Has the time not come for us to accept the sovereignty of every nation, not only political sovereignty, but economic sovereignty as well?
A good friend of mine has referred me to an article that was posted on the Internet yester- day, Food Riots Erupt Worldwide. The article can be found on AlterNet, which is an independent on-line news service that amplifies other inde- pendent news services’ articles with the goal of inspiring citizen action and advocacy on envi- ronment, human rights, civil liberties, social justice, media, and health care issues. I guess this makes AlterNet part of the “liberal” media, so some may be tempted to dismiss this news all together. But Alternet’s goal is near and dear to my heart, so the article really got my attention. Accordingly, I decided to do some research myself and pass the story on with some amplification of my own.
I’m like Will Rogers who said, “All I know is what I read in the papers.” So I don’t have any first-hand knowledge of food riots, nor do I have access to primary sources of information about it. But when I google “food riots,” I get dozens of returns on news stories posted in recent months by various news agencies about food riots in places like Mexico, Haiti, Afghanistan, Syria. I found one story too about how Canada anticipates that we who live north of the Rio Grande may be closer to food riots ourselves than we think. This article, UN Food Agency Needs Hundreds of Millions for Hungry, posted also yesterday by the Associated Press, confirms for me that the Third World is in fact experiencing a growing food shortage. This has been the subject of reports and discussions on National Public Radio in recent weeks. But the situation, to my knowledge, has not made it past the “so-what” cut to be featured prominently on evening network news programs. How come? Are we not an enlightened, generous nation?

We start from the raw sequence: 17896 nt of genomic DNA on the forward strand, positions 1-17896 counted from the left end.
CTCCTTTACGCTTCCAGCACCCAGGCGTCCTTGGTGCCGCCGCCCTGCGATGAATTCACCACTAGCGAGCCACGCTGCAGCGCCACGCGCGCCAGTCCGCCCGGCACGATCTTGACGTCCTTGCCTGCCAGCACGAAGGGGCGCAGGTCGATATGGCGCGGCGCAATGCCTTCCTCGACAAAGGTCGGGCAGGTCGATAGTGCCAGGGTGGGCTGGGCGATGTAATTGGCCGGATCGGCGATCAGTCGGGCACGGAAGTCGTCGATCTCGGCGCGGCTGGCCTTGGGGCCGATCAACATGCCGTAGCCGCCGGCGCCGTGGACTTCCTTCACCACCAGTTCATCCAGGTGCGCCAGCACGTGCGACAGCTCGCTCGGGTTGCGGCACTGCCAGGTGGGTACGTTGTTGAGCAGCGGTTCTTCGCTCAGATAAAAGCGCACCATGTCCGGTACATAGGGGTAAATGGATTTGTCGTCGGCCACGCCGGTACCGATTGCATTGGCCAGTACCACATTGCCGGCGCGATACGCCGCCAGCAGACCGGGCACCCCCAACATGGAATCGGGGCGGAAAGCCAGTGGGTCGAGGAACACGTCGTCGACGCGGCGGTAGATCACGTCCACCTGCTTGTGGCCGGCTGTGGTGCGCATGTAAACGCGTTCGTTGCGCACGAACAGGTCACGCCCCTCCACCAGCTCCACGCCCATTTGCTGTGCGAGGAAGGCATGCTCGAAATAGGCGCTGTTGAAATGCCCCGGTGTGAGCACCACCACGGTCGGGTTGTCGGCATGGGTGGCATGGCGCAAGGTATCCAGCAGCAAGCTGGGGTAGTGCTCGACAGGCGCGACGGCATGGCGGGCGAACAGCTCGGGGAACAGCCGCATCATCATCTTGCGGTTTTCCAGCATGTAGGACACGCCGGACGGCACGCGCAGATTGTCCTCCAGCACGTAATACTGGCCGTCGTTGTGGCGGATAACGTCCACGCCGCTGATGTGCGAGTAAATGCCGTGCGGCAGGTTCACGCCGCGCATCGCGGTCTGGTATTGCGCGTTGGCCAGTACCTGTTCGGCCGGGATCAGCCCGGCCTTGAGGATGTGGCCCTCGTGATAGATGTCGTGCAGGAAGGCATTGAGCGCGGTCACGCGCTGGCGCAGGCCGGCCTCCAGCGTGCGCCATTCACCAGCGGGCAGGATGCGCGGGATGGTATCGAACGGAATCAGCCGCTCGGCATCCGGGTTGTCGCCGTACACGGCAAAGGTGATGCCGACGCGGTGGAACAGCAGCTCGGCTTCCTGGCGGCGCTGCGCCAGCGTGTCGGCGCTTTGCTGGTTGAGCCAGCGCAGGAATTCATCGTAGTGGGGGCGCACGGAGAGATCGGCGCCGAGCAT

World food prices, according to the AlterNet article, have increased by a whopping 39 percent over the past year with rice prices increasing to a 19-year high. Fifty percent of this price increase occurred over a single two-week period. Commodity traders are making money “hand-over-fist.” So, while we here in the United States have been distracted by the political bickering between Senators Clinton and Obama and our own rising fuel and food cost problems, half of the world’s people, the half that must live on the equivalent of $2 a day or less, are facing starvation. Why?
Have I got your attention yet?
Analysts the AlterNet article cites have identified some obvious causes for the food shortages: increased demand from China and India, whose economies are booming now, thanks to free trade; rising fuel and fertilizer costs driven by steeper demand for oil owing to China’s and India’s booming economies, thanks to free trade; increased demand for bio-fuels in this country to reduce our dependency on foreign oil and trade deficits, and; climate change (much of the land in coastal rice-growing regions of Asia have experienced more frequent and more severe tropical storms in recent years with accompanying storm surges that have left the soil less fertile owing to sea water flooding). But there’s more behind this problem than just the obvious reasons… much more.
For several decades now, the United States, the World Bank, and the International Monetary Fund have used their leverage to impose policies that have had a devastating effect on developing countries, policies that some recognize as the New Colonialism (neocolonialism).